What is self-modelling?

Why it is important to Symbolic Modelling
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Below is a post of mine from December 2003 that was lost when the original cleanforum.com was hacked. I thought it was worth posting it again.

What is self-modelling? For me, the client self-modelling is a subset of Symbolic Modelling. While self-modelling is fundamental to Symbolic Modelling there are plenty of other ways to self-model. It is also quite possible for Symbolic Modelling to support clients to make the changes they want without the awareness that they are self-modelling. Generally though, the more a client is aware they are self-modelling the better.

Ernest Rossi puts it in wonderfully simple terms when he says Symbolic Modelling “helps people learn how to facilitate their own creativity in solving their own problems in their own way.” Words in this statement which refer to self-modelling are: “learn how to facilitate their own creativity in solving their own problems in their own way.” The facilitator’s job is to “help people” do that.

In my words, self-modelling is a process whereby a person constructs a model (in the case of Symbolic Modelling, a metaphor landscape) of the way their system operates and in so doing provides feedback to the system from which it can learn.

In this way self-modelling is beautifully recursive: the output from the process forms the input from which the system generates more output etc. As this happens the client has signals/ responses about the model they are constructing, its: accuracy / relevance / usefulness / significance / etc. These signals also provide feedback and help the person self-correct (i.e. self-adjust) so that their model improves / is honed / develops / progresses / (insert the client’s metaphor here).

It’s very much like learning to ride a bike – wobbling is a necessary part of the process of learning how changes in the body result in a more or less advantageous outcome.

So self-modelling is a way of self-learning: The self is learning about the self from the self and through that very process the self develops, which then requires further self-modelling/ learning and so on.

I prefer ‘learning’ to ‘problem-solving’ because it covers a wider range of contexts, but I think the process is much the same whatever we call it.

he following is an example of self-modelling and the effect it had. A friend discovered (in about 15 minutes of being facilitated to symbolically self-model for the first time) that she had a general direction to her life – straight ahead on a path. Although she was happily moving along her path, she noticed there were always three boxes off to the right which followed her wherever she went. When she explored the boxes she discovered that they contained her desires for singing, writing stories and illustrating. She realised that while she continued on her current path these desires were not being satisfied and that they were not going to go away. Through the process of exploring this state of affairs the boxes moved onto the path with her. That was two years ago. Since then, she has dabbled with story writing and illustrating, but the significant change came when she took up singing lessons, joined a gospel choir, and gave her first public performance. Now one day a week she is a back-up singer.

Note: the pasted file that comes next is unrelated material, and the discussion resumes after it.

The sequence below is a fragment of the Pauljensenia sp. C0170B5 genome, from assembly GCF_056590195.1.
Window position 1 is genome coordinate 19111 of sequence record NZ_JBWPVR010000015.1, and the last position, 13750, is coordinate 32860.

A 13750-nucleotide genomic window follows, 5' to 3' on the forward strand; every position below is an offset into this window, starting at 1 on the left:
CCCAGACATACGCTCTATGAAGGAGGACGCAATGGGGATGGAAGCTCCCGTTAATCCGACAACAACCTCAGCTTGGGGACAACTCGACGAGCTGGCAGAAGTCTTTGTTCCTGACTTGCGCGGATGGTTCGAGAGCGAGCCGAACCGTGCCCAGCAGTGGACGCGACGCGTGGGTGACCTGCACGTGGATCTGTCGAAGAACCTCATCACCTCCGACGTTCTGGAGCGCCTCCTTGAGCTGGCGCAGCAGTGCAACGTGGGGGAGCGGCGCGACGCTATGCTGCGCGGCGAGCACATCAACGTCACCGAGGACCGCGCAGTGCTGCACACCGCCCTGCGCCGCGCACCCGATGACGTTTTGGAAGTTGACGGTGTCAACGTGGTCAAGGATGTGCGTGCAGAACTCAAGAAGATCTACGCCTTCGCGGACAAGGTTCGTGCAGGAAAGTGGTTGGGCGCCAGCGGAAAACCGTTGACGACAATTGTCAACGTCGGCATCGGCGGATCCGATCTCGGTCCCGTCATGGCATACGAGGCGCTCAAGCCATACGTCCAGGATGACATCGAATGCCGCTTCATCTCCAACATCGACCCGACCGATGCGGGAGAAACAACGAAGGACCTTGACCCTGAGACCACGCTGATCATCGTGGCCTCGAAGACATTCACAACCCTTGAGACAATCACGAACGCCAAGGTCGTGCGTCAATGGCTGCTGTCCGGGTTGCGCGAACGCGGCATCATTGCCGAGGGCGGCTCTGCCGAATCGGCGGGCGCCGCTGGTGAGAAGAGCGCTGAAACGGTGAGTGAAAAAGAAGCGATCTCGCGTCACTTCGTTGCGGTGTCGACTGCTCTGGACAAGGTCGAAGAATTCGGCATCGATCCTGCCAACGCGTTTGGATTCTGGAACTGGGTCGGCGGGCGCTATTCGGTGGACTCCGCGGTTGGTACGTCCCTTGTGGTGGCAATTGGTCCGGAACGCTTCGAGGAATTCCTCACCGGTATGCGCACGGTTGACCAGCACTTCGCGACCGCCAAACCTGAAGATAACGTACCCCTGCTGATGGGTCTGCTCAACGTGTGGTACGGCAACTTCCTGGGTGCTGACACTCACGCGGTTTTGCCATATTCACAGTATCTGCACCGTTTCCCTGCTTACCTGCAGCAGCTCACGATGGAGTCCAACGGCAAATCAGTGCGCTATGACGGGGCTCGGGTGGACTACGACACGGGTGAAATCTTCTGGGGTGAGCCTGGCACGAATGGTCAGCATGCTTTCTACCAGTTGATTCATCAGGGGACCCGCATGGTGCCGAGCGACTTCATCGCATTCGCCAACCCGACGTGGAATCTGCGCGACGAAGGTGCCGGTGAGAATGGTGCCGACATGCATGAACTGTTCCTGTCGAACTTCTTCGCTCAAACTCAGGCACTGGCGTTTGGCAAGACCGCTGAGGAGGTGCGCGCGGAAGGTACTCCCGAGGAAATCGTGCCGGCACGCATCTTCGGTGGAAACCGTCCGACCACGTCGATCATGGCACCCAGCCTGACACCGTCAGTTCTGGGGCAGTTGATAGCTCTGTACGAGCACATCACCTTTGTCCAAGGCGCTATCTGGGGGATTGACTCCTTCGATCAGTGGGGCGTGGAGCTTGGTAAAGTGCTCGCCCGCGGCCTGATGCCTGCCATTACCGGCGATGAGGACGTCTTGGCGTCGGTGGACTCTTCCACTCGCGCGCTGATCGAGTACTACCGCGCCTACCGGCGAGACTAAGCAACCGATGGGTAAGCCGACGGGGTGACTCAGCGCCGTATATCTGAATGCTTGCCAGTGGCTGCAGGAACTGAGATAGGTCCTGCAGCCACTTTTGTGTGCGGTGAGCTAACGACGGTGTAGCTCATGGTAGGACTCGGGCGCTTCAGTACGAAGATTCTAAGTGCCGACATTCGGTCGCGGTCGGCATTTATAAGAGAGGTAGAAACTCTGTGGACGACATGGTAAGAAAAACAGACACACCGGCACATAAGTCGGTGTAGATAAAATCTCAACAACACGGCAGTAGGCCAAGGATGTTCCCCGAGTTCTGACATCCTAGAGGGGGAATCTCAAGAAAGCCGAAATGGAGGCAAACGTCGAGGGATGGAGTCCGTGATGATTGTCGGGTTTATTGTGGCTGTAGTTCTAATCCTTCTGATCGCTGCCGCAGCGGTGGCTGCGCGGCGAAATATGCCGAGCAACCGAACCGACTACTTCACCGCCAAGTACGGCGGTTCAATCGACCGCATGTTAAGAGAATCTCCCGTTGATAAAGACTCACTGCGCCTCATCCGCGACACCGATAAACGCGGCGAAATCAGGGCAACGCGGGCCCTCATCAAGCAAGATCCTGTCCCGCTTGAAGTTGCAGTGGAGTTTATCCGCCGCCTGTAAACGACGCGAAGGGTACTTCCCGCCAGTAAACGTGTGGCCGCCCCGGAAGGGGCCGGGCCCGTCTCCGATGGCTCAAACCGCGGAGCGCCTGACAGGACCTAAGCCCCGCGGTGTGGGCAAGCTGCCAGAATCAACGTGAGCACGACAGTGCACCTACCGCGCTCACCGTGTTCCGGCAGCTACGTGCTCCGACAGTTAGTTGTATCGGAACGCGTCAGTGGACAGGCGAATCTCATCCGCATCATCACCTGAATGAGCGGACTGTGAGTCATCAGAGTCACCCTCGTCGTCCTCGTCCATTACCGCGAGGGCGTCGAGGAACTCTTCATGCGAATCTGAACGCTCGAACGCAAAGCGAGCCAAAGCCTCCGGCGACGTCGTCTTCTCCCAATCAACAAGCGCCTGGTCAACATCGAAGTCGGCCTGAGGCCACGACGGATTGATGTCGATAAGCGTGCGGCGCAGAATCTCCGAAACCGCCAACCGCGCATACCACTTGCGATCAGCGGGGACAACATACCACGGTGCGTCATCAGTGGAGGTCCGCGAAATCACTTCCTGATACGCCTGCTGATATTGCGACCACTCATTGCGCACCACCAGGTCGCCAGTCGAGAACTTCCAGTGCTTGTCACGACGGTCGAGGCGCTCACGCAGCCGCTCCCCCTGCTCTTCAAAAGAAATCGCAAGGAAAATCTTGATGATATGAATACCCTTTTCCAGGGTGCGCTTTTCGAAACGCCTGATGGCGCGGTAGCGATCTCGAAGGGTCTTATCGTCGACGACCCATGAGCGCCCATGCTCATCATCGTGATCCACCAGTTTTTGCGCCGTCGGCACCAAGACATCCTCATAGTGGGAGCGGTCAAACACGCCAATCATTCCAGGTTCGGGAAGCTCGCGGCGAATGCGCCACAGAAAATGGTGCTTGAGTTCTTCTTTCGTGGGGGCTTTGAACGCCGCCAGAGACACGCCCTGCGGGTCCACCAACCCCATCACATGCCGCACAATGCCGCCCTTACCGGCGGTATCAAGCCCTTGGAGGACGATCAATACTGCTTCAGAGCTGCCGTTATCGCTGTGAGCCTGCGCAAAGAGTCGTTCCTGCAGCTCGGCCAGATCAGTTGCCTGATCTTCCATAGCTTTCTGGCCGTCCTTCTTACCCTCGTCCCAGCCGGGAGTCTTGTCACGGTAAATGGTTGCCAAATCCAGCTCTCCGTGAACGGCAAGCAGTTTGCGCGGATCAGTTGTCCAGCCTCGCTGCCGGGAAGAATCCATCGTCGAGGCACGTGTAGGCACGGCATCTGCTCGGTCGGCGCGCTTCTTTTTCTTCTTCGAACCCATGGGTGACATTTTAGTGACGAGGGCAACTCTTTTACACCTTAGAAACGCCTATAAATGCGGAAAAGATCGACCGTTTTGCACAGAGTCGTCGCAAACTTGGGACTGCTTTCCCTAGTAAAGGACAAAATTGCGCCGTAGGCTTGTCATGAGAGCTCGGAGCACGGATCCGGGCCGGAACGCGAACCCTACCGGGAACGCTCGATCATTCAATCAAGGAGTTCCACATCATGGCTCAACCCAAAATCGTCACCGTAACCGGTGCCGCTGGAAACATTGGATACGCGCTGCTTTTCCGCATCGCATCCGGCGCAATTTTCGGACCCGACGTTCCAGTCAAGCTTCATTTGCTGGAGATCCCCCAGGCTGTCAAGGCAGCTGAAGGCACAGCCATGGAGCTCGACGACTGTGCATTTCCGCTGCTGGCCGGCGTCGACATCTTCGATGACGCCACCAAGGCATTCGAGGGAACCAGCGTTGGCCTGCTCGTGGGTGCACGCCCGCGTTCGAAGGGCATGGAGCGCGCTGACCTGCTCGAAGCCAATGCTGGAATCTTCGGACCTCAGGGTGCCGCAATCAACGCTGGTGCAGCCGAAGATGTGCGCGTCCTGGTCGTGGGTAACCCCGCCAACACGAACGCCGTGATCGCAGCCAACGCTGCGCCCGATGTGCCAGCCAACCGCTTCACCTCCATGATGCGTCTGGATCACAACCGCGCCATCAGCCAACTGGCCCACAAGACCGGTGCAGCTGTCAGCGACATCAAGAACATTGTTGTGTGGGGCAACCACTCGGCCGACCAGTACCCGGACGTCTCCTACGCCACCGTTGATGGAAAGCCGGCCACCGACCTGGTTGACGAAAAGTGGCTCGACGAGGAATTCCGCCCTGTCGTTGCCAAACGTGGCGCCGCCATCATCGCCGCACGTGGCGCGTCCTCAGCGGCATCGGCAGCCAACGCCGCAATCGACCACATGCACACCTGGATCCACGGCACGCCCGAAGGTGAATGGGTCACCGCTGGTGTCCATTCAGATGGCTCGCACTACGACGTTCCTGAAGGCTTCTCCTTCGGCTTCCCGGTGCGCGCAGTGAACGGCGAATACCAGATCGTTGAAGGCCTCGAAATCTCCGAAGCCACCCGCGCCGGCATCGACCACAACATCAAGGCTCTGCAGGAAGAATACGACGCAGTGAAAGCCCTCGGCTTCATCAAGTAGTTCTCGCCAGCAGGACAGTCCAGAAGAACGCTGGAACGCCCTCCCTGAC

This story illustrates how learning from self-modelling and acting on that learning can have a significant effect on a person’s life. Through the process she gained a clear understanding of a pattern in her life (that she had been ignoring those desires) and how she would like that pattern to change. As often happens this was enough to set in motion a series of changes which means she now says “singing is the most stable thing I have ever done in my life”.

Many types of psychotherapy and learning involve some form of self-modelling. What makes Symbolic Modelling different is the use of Clean Language and an explicit aim to facilitate self- modelling.

In its simplest terms, self-modelling is what the client does, facilitating the client to self-model is what the facilitator does, and both of these together form the Symbolic Modelling process.

Historical note: I first heard the term ‘self-modelling’ at the London NLP Practice Group in the early 1990s (Penny and I have written an article about the group.) Michael Breen was presenting and when he said “All modelling is self-modelling” it blew my mind. That statement rolled around my brain for several years before I ‘got it’. When Penny and I started to model David Grove it was a big surprise to us that he was actively facilitating his client to self-model. At least that is our description. David never liked that metaphor – he preferred his own ever- changing way of describing what he was doing.

13 Feb 2012

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